Uniform Circular Motion and Centripetal Acceleration (non-intuitive)

  • #51
A.T.
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...person exerts backwards force on seat.
Yeah, we must not forget how the seat feels about it.
 
  • #52
PeterO
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When a car is accelerating, you have a Newton 3rd law pair of forces, the seat exerts a forwards force on the person, the person exerts a reaction force on the seat. The reaction force is a real force in any frame of reference.

Using the car as an accelerating frame of reference, the fictitious force is the force that would appear to accelerate a body in "free fall" with respect to the accelerating frame of reference, and would not be part of a Newton 3rd law pair of forces. The Newton 3rd law pair of forces are still the same, seat exerts forward force on person, person exerts backwards force on seat.
Nothing wrong with those Newtons 3rd law Forces, other than why they are happening.
I contend a person only expects to apply a force on the seat, if they decide to push, or can simply explain why they are doing it.
In a stationary car, If a third person pushes an occupant, the occupant is not surprised that they therefore apply/transfer a push to the seat, and they will feel the seat pushing back. That person does NOT feel themselves pushing back on the third person - only the third person feels that force.
When the occupant is in the accelerating car, they feel the seat pushing forward, but may be at a loss to explain why the seat is doing that - because in that situation there is no third person instigating the action/reaction. Unfortunately, after just a few seconds, the car ceases to accelerate and the occupant quickly loses interest in the situation except to think "wow, something really pushed me into that seat just then", and perhaps include "it must have been the engine". Remember, we are not talking about a physics person explaining what is happening, we are talking about an "innocent" wondering what just happened.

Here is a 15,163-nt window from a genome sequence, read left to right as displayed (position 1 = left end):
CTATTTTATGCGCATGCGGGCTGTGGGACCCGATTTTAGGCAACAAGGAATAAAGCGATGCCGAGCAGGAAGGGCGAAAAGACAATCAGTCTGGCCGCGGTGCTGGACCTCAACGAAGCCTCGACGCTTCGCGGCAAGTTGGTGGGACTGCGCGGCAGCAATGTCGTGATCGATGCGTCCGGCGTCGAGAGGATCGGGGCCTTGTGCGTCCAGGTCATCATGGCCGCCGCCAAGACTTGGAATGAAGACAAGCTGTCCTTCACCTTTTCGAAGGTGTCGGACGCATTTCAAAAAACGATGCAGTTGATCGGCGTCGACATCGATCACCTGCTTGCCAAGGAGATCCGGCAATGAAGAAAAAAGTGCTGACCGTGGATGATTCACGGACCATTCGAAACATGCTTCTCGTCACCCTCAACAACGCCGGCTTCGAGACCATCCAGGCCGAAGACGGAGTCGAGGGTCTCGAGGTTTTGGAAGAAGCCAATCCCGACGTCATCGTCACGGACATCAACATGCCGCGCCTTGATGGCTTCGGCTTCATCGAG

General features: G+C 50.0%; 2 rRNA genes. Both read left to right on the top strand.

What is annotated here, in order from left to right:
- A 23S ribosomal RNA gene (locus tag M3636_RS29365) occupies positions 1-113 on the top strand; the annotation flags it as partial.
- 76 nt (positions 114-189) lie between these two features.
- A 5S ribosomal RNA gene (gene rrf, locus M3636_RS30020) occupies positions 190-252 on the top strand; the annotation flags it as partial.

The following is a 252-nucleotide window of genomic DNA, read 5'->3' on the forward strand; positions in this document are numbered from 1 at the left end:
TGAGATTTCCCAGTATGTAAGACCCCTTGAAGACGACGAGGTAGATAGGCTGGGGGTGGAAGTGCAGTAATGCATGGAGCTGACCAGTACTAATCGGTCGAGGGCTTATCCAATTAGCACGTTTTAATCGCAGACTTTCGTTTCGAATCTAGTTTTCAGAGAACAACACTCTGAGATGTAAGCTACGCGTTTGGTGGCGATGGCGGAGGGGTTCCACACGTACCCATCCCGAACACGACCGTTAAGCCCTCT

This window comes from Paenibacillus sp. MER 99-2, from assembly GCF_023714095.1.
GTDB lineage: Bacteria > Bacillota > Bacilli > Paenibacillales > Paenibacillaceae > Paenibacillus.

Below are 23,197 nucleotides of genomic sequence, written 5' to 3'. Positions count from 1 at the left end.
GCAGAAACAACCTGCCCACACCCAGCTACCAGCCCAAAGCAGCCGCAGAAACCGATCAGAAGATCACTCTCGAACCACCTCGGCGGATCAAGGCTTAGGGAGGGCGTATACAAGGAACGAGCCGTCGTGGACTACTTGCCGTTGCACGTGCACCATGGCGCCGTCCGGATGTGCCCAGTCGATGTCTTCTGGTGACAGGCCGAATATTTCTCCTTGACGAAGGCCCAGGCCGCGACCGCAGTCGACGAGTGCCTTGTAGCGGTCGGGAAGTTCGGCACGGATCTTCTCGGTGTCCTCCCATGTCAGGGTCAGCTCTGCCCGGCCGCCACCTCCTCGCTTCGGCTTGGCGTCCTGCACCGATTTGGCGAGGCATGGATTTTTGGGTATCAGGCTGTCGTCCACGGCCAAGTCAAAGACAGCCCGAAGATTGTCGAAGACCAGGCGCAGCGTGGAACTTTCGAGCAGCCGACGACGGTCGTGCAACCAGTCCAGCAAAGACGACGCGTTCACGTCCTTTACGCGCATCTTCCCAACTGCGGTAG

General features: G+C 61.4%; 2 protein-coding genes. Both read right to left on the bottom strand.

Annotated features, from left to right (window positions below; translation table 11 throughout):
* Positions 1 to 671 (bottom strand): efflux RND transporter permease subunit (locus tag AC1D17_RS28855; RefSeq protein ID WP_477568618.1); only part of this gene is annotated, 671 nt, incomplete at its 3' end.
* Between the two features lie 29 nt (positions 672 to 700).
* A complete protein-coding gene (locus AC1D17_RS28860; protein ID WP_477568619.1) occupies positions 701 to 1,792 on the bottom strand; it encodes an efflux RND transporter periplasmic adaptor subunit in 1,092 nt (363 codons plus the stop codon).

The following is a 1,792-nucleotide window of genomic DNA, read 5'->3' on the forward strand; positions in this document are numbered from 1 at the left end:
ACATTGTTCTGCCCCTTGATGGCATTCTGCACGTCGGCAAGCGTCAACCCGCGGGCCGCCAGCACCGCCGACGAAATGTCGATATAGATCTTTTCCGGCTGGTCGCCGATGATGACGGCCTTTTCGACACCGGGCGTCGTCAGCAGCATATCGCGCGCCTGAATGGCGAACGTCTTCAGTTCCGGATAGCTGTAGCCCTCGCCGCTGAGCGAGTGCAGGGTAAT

• #53
rcgldr
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When the occupant is in the accelerating car, they feel the seat pushing forward, but may be at a loss to explain why the seat is doing that
A person undergoing acceleration is going to feel real forces internal to their body and feel compression forces at the points of contact with the seat. This is more clear in the case of greater acceleration such as a graviton / rotor spinning carnival ride that pins the persons (victims) against the wall while the floor drops, or in a vehicle capable of pulling more than 1 g.
 
  • #54
PeterO
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A person undergoing acceleration is going to feel real forces internal to their body and feel compression forces at the points of contact with the seat. This is more clear in the case of greater acceleration such as a graviton / rotor spinning carnival ride that pins the persons (victims) against the wall while the floor drops, or in a vehicle capable of pulling more than 1 g.
Yes they will feel the force, but if they are a non-physics person (as are our students when they begin to stud the subject) they won't necessarily understand why that force suddenly came about. Seats and walls don't usually start pushing you unless you start pushing them - in these cases, the seat/wall seems to instigate the entire action/re-action.
 
  • #55
rcgldr
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Yes they will feel the force, but if they are a non-physics person (as are our students when they begin to stud the subject) they won't necessarily understand why that force suddenly came about. Seats and walls don't usually start pushing you unless you start pushing them - in these cases, the seat/wall seems to instigate the entire action/re-action.
I think most non-physics persons get a sense of these forces when riding roller coasters that include high g (accelerating) turns.
 

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